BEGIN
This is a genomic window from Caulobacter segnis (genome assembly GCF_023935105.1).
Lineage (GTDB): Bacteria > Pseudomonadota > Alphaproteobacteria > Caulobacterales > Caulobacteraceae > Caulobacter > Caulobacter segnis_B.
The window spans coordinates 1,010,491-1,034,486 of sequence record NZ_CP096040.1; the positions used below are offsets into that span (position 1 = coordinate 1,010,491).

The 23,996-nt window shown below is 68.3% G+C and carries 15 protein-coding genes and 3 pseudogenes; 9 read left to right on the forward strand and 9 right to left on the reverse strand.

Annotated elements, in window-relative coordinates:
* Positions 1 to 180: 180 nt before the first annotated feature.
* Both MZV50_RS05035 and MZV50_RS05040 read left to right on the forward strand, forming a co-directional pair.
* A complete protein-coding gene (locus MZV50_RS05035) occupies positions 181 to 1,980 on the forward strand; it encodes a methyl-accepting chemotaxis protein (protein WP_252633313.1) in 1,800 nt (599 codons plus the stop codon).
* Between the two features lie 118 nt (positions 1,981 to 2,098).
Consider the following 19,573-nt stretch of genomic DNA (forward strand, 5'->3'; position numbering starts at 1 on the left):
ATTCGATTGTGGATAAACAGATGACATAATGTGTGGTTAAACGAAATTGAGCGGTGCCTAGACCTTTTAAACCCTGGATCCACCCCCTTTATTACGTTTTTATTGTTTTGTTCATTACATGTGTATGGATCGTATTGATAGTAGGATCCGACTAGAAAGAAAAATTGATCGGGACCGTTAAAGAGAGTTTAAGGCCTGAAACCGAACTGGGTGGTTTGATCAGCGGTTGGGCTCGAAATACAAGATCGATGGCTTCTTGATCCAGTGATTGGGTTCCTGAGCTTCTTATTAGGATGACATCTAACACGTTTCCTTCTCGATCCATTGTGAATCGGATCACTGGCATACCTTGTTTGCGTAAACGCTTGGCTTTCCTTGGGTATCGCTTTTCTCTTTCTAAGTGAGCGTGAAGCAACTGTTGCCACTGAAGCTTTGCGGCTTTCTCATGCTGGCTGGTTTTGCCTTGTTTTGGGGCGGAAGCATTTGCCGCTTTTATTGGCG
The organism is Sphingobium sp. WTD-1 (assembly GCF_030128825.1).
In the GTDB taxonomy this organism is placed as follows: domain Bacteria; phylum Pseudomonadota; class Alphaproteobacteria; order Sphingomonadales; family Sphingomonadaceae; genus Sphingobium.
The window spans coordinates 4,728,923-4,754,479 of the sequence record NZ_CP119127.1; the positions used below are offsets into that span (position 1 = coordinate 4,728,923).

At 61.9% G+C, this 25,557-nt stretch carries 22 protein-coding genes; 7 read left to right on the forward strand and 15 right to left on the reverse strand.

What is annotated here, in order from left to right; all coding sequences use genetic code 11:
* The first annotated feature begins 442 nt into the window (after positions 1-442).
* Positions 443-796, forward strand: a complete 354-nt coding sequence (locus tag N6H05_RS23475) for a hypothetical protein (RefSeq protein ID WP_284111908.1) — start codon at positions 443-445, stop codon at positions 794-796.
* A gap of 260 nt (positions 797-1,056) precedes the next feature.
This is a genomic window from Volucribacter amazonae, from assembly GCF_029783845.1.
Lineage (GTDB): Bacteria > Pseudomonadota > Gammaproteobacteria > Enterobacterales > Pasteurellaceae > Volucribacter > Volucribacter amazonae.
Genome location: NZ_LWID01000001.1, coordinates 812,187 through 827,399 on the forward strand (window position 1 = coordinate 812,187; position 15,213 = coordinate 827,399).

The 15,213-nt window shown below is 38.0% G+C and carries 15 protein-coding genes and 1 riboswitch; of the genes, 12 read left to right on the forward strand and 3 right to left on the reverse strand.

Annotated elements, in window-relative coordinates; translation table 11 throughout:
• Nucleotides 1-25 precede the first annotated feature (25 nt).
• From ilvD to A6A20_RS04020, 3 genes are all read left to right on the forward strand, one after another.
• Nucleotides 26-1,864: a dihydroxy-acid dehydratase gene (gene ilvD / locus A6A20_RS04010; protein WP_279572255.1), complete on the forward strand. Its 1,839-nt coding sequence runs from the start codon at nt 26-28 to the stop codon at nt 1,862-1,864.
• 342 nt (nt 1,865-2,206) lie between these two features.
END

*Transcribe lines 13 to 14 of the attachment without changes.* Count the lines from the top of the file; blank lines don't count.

In the GTDB taxonomy this organism is placed as follows: domain Bacteria; phylum Pseudomonadota; class Alphaproteobacteria; order Sphingomonadales; family Sphingomonadaceae; genus Sphingobium.
The window spans coordinates 4,728,923-4,754,479 of the sequence record NZ_CP119127.1; the positions used below are offsets into that span (position 1 = coordinate 4,728,923).